Craig Finn is the main talking head from longtime rock gods The Hold Steady. While THS takes a brief hiatus between performing, Finn has finished and a new solo record, We All Want The Same Things, which will be released on March 24. It's a mosaic of storied lyrics and gorgeous instrumentation that reveals true to life characters in troubling times. He's currently on tour opening for power-rock duo Japandroids, who are also promoting a new record. Here, Finn discusses the differences between his solo work and The Hold Steady and his passion for reading between the lines. 

 

Kevin: What’s changed for you on this new album? 

Craig: The big thing for me is what’s stayed the same. In some ways, I made the record this time in part with that same crew, so in some ways it’s like a band making a second record together – communication was easy, we had our own shorthand and knew how to talk to each other. That said, we invited a lot more people into the room this time. There's a piano player, there's a lot of horns – so it ends up being a lot more musical record in a lot of ways, it helped us to branch out into a lot of different elements.

K: How do you go about finding the people you want to bring into that process?

C: We found people we really loved and trusted and got them into the room to see what would happen for the most part. The producer and I would go over the songs first, whether we were hearing horns or piano or keyboard, and then invite those musicians to play and explain what we were thinking, but we would also give them room to play around and see what they would bring. I think that’s really exciting for me at this point. 

K: You’ve got a pretty solid solo career happening. Is this one of your best achievements so far? 

C: I think it’s one of the best recs I've ever made. You’re always excited about the new stuff of course, but I think it’s really helped me to grow as a songwriter and a performer. There are a couple of songs on the new record, one in particular, "God in Chicago," that’s a real spoken-word kind of song. I’ve always been a talky singer, but I just loved being able to do something that was spoken word or a story. There were a lot of good characters on this record, a lot of good sketches of people that really resonate with me and I hope it will with other people. I think it’s my strongest solo record.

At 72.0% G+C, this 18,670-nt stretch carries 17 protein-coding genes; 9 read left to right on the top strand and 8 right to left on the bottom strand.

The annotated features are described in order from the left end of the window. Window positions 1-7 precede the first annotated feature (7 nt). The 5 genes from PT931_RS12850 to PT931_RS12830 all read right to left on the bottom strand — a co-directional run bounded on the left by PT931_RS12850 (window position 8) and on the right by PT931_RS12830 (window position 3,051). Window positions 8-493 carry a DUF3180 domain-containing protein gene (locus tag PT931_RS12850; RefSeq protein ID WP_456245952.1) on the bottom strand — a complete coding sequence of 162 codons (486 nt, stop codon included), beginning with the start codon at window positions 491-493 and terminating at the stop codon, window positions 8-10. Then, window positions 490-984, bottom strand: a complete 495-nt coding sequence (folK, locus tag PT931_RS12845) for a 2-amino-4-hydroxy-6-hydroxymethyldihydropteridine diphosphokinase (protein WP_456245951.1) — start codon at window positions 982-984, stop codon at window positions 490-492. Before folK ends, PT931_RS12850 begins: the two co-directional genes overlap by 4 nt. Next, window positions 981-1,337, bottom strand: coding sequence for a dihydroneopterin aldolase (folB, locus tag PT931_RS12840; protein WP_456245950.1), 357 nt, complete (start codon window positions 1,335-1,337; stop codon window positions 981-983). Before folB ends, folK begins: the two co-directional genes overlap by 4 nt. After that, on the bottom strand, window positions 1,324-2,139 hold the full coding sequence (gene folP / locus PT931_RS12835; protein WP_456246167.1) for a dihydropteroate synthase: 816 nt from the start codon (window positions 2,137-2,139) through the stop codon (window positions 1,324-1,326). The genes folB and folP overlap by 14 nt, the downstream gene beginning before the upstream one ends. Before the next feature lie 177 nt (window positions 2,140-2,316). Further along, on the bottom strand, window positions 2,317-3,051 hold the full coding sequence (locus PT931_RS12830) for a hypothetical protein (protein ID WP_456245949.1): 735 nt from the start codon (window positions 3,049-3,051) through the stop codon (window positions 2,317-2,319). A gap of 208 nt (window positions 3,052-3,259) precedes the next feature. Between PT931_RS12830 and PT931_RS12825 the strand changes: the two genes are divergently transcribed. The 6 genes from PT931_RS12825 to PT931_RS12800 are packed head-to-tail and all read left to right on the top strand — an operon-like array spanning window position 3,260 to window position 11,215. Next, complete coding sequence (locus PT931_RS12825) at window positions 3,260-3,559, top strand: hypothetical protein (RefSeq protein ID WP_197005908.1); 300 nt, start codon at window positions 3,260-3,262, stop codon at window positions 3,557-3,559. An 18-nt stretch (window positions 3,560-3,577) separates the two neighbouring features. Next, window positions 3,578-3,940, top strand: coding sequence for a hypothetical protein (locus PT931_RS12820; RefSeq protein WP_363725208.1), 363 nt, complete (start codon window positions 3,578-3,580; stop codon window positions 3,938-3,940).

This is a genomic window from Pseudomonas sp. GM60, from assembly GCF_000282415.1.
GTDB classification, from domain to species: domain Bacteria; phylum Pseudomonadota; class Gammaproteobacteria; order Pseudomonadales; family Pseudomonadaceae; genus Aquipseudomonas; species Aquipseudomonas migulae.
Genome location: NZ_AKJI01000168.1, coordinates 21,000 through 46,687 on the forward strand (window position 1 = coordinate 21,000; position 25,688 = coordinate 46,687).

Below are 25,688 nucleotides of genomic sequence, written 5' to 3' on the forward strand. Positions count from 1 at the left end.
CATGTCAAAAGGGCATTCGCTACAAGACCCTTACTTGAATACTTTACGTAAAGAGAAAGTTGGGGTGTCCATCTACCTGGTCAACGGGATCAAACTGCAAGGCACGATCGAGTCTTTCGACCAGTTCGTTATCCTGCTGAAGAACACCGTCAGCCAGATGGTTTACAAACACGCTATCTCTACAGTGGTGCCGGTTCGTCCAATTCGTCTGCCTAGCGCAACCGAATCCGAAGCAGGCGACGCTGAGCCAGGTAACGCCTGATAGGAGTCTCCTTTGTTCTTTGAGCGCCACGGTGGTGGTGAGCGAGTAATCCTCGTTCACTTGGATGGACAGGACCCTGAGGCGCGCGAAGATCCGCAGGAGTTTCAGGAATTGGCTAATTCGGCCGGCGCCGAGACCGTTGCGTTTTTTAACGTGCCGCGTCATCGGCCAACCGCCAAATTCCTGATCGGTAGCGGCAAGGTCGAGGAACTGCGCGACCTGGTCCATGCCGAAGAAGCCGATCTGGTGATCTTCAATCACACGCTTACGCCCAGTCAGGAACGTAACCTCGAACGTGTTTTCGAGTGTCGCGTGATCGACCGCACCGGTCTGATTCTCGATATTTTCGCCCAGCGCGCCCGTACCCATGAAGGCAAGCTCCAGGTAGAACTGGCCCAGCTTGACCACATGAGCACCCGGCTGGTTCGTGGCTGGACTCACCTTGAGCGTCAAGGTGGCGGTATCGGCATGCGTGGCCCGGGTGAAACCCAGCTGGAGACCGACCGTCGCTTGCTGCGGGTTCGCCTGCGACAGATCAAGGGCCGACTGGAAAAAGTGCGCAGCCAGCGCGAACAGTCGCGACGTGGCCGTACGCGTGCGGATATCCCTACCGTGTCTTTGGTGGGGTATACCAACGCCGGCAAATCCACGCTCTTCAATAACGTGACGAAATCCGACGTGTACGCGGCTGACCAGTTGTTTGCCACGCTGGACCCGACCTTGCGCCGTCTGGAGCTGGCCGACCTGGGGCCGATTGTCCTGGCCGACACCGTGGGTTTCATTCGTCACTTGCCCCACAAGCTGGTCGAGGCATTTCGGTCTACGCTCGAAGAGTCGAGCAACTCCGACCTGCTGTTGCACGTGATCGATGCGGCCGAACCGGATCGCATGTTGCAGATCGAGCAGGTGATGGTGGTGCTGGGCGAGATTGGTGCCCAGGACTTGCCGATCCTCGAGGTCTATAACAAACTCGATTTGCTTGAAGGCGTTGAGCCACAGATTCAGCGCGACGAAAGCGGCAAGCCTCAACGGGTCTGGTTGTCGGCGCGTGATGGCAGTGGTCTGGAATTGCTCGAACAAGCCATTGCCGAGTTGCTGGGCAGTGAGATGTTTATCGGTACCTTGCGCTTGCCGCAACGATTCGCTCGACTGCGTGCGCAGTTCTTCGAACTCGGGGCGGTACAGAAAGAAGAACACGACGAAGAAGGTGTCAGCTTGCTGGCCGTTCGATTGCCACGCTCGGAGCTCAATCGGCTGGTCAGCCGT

K: Have you developed a preference for performing with The Hold Steady versus performing solo?

C: It never feels awkward but I think it feels challenging. I've done a few shows just by myself and those are really hard, but I think if you get good at them, you’re gonna get better whether you're with a band or not. Everything is just a challenge and trying to conquer it in some way. 

K: Yeah, but now it’s all on you, right? 

C: When you get up to touring, you may be with a band – Hold Steady has been around for 14 years, everyone can take care of themselves – but with solo work, your leadership is more necessary with a show like this. Your name’s on the marquis but you gotta make sure everyone’s being taken care of. 

K: Does that leadership role come natural to you? 

C: It’s a natural role I felt in The Hold Steady, but I think maybe I’ve gotten more sensitive to others in that process. I don’t think that comes easy for a lot of rock 'n' roll people, but you gotta step up and make people feel like there's someone driving the ship

K: Where do you draw your inspiration from when writing lyrics? 

C: They kind of come from everything. It’s reading a lot, listening to people while riding the subway, but a lot of it’s books and just thinking that way and having a mind that’s always thinking of stories. Some of it comes from your own life and what happens around you and some of it comes from the daily newspaper. 

K: There’s a long tradition of writers dabbling in music. Do you feel like that sometimes? Like you’re really a poet or writer moonlighting as a musician? 

C: I’ve never really dug poetry without music, but I do think of myself more as a lyricist, because in The Hold Steady that’s my focus, but it’s the stories that are always very important to me – I’ve always liked reading fiction.

K: What does a Craig Finn bookshelf look like? 

C: I’m always reading something – I’ve got a big stack at home that I’m always working through and people are always giving me recommendations. John Darnielle’s book Universal Harvester, I’ll probably read George Saunders' new book. Right now I’m reading Michael Lewis’ The Undoing Project. It’s about how we make decisions and how our minds work. I’d still like to try and write a novel myself but I’m not even close. 

K: What do you think it would be about? 

C: It’s hard to know. It would probably be about realistic, unremarkable people – that’s what my songs are about. That’s what this new record is about. People who don’t start out wealthy or famous but people who are just trying to get by and what that looks like in this world. I feel like people can relate to that. 

Craig Finn & the Uptown Controllers open for Japandroids at the Ready Room on Sunday, March 5.

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